President Barack Obama has announced he intends to nominate Professor David Michaels to be the Assistant Secretary of OSHA. Professor Michaels is the interim chair of the Department of Environmental and Occupational Health at the George Washington University School of Public Health in Washington, D.C. If confirmed, Professor Michaels will join Acting Assistant Secretary of OSHA Jordan Barab in the political leadership of the safety and health agency.

In addition to his current position with George Washington University, Professor Michaels has a long history in public health. During the Clinton Administration, Professor Michaels was Assistant Secretary for Environment Safety and Health at the Department of Energy, where he played a role in overseeing safety and health issues for employees at nuclear weapons facilities.

While it is too early to predict Professor Michaels’s likely priorities, in past writings, he has indicated the need for OSHA:  (1) to issue a workplace injury and illness prevention program rule; and (2) to develop an electronic recordkeeping and reporting system. Both would further past and present OSHA initiatives.  

During the Clinton Administration, OSHA developed, but never issued, a Safety and Health Program rule which would have required employers to implement a broader process for preventing injuries and illnesses in the workplace. Should Professor Michaels be confirmed, he may press his interest in an injury and illness prevention program rule, likely reigniting discussions regarding the need for employers to implement safety and health programs at their worksites.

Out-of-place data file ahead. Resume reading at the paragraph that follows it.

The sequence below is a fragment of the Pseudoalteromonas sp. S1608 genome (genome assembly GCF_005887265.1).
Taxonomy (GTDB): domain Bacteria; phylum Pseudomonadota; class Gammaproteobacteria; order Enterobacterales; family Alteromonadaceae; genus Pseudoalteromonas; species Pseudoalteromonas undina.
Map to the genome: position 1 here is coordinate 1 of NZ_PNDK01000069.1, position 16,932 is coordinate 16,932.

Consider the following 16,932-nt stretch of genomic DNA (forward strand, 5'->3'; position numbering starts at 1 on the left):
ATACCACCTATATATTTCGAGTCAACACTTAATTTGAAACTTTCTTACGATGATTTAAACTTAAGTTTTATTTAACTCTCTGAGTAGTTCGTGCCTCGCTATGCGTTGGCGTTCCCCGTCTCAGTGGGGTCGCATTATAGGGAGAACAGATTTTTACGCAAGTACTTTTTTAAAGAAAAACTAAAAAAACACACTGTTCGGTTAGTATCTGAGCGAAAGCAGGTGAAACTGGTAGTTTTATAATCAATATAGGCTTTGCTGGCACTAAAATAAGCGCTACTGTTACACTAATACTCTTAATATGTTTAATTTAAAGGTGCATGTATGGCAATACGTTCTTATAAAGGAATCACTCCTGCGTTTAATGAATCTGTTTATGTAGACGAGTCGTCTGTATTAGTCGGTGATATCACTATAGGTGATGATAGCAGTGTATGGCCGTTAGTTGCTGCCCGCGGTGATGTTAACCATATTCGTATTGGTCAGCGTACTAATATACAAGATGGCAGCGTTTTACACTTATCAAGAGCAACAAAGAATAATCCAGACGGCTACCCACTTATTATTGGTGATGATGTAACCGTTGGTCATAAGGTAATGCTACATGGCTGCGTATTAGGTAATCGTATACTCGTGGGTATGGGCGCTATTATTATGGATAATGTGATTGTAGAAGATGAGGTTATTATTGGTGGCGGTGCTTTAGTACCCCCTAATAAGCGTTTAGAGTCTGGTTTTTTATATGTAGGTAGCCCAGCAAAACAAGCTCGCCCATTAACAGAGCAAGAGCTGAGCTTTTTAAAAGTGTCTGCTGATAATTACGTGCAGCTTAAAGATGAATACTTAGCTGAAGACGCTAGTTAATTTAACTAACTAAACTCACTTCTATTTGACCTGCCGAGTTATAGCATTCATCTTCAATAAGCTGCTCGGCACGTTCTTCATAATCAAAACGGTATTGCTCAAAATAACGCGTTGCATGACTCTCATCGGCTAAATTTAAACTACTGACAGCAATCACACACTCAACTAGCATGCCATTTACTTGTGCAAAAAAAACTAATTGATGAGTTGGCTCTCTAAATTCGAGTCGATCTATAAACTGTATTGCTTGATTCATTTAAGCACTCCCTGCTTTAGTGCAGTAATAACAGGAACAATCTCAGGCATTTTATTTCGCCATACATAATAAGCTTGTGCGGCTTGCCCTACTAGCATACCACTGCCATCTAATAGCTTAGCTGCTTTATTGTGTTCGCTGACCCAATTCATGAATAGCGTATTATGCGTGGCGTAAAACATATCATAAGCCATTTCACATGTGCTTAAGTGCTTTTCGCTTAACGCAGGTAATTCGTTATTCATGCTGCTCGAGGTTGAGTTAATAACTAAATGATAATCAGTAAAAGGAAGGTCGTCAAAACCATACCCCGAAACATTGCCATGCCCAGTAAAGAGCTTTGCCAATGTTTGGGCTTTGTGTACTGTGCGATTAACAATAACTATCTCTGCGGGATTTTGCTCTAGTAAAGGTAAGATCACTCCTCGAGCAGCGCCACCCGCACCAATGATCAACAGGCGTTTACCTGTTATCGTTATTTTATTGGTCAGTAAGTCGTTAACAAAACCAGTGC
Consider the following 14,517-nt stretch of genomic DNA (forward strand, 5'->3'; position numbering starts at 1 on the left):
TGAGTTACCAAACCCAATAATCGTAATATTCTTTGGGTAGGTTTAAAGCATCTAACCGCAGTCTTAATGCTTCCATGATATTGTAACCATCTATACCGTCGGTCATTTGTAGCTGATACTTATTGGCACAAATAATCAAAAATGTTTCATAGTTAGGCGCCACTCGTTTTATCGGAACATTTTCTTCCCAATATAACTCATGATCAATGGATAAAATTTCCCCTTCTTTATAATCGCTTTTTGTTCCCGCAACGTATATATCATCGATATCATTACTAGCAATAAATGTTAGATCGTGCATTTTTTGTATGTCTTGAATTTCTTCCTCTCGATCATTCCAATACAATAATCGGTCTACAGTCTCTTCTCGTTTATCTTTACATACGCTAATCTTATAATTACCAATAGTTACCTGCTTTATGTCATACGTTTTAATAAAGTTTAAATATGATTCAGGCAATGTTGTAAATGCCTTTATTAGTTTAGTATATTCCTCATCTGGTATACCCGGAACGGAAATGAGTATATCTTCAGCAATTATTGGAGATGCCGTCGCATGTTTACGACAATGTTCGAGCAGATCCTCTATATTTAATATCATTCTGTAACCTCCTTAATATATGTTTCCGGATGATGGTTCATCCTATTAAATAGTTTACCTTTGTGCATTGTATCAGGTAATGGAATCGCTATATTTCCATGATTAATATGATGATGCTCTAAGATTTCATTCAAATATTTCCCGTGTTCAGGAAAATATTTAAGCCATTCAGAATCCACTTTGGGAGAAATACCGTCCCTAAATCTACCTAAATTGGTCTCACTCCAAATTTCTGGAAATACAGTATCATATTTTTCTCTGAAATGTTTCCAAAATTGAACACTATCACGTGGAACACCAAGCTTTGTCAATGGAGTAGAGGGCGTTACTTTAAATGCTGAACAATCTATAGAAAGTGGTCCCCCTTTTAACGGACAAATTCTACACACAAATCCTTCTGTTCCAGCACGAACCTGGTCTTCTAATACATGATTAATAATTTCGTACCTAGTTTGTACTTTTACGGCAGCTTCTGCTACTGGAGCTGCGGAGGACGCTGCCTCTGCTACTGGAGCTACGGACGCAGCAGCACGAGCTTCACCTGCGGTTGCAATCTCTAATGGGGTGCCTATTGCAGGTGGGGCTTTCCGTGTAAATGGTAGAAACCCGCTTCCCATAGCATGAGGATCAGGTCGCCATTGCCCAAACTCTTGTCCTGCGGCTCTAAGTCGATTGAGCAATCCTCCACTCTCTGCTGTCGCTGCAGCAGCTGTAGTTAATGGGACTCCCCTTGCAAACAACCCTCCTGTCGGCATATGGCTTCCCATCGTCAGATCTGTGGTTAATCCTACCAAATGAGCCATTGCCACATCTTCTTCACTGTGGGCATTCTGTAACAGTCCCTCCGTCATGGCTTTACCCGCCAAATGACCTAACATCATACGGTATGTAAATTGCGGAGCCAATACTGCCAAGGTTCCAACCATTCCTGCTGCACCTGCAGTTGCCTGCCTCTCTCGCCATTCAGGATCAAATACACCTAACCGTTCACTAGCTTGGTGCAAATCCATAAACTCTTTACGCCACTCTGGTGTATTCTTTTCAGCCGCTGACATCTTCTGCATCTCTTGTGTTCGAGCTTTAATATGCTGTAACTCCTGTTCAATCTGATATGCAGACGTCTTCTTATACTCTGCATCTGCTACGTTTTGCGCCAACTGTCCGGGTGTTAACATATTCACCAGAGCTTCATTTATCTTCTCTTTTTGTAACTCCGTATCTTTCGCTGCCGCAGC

A potential electronic recordkeeping system also fits neatly into OSHA’s current enforcement efforts. OSHA will be releasing a Recordkeeping National Emphasis Program (NEP) in the next few weeks, which will focus enforcement resources on recordkeeping inspections in certain establishments. OSHA will perform thorough records reviews and investigate the extent to which employers may be discouraging workers from reporting injuries and illnesses. The Department is intent on rooting out underreporting.  An electronic recordkeeping system could make it easier for the agency to monitor worksite injuries and illnesses and possible underreporting.

No information has been released as to when Professor Michaels’s confirmation hearings may be held. This announcement, however, may calm the uncertainty that had been swirling around OSHA as to who would be the permanent political head of the agency.

We will, of course, continue to keep you apprised of developments with respect to the nomination.